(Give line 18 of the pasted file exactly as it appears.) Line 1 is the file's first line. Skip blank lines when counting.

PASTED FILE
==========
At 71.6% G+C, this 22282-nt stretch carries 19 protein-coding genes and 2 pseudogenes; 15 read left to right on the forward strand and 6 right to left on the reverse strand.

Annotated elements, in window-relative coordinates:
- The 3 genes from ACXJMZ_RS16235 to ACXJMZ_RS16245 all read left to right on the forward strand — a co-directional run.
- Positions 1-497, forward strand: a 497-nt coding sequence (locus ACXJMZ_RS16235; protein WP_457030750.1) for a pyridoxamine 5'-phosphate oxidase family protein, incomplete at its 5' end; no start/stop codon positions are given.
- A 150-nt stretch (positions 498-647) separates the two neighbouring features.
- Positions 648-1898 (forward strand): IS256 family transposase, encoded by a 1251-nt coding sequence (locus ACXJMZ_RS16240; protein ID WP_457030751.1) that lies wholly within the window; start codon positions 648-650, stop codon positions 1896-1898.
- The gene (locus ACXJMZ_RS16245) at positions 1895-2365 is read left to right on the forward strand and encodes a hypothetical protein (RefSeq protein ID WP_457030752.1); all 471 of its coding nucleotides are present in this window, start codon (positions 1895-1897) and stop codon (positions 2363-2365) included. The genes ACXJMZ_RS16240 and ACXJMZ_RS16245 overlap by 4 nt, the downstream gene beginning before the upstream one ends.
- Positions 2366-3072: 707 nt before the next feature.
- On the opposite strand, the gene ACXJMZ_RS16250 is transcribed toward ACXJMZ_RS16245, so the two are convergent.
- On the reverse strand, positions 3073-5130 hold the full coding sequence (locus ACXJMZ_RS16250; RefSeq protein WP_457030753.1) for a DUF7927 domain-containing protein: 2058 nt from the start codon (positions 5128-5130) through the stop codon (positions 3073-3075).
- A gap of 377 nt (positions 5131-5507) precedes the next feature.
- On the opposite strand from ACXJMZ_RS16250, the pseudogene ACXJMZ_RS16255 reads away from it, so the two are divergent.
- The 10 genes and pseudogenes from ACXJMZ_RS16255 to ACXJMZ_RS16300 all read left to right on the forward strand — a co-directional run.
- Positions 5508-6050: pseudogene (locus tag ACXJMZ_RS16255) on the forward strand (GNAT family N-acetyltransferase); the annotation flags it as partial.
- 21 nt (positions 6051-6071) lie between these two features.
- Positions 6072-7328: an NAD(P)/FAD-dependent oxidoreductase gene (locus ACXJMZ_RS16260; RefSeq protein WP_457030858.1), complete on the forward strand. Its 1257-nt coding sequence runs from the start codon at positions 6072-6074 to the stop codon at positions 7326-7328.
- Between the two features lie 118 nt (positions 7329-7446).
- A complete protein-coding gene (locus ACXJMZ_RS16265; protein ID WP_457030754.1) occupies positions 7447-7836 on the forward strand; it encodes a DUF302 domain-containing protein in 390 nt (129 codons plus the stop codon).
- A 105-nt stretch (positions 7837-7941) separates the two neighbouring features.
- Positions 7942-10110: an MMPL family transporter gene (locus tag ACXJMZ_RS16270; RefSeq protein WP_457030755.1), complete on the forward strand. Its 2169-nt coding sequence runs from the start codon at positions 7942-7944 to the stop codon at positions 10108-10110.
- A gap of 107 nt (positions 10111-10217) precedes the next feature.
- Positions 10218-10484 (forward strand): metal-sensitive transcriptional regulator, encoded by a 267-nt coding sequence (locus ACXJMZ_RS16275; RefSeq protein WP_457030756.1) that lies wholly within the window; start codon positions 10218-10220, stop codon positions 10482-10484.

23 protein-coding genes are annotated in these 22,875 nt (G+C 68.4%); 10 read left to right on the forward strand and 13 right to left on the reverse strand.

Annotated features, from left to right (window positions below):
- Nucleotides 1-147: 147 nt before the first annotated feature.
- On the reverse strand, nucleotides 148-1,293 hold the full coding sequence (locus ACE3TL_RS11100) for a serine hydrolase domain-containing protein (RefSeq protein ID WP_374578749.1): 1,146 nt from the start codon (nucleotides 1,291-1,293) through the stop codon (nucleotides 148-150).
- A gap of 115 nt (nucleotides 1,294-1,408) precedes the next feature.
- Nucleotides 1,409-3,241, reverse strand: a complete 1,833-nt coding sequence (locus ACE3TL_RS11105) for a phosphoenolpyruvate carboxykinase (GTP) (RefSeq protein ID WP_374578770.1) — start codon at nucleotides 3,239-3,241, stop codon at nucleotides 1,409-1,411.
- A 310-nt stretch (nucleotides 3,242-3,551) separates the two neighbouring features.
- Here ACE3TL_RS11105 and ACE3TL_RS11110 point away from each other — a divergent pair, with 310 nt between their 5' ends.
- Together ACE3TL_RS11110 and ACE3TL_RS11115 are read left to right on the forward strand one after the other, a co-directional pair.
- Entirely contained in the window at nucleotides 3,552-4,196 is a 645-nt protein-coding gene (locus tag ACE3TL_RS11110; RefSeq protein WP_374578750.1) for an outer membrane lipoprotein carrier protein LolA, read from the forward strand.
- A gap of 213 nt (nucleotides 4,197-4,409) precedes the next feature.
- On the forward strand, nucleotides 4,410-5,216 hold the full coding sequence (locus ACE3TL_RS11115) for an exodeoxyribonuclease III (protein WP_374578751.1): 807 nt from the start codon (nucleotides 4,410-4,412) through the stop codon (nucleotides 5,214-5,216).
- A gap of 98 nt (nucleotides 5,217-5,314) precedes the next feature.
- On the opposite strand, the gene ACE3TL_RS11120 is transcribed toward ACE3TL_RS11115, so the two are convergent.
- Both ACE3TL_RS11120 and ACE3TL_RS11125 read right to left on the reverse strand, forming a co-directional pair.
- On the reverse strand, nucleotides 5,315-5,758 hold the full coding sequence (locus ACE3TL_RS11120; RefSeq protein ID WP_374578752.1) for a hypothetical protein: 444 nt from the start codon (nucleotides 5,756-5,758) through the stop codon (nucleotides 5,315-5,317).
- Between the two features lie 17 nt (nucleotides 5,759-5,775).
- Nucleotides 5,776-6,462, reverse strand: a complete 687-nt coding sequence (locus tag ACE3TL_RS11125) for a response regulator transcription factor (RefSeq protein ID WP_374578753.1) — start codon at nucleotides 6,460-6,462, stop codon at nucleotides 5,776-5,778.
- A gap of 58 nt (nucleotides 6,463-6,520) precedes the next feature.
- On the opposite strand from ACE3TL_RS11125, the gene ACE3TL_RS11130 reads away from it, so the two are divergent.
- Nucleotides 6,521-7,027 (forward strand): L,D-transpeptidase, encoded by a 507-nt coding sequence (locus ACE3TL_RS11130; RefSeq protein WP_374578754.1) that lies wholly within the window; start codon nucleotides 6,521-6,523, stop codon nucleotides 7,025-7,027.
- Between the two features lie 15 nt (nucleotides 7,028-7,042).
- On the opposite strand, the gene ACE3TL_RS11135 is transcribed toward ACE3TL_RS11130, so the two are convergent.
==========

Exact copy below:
- A complete protein-coding gene (locus ACXJMZ_RS16265; protein ID WP_457030754.1) occupies positions 7447-7836 on the forward strand; it encodes a DUF302 domain-containing protein in 390 nt (129 codons plus the stop codon).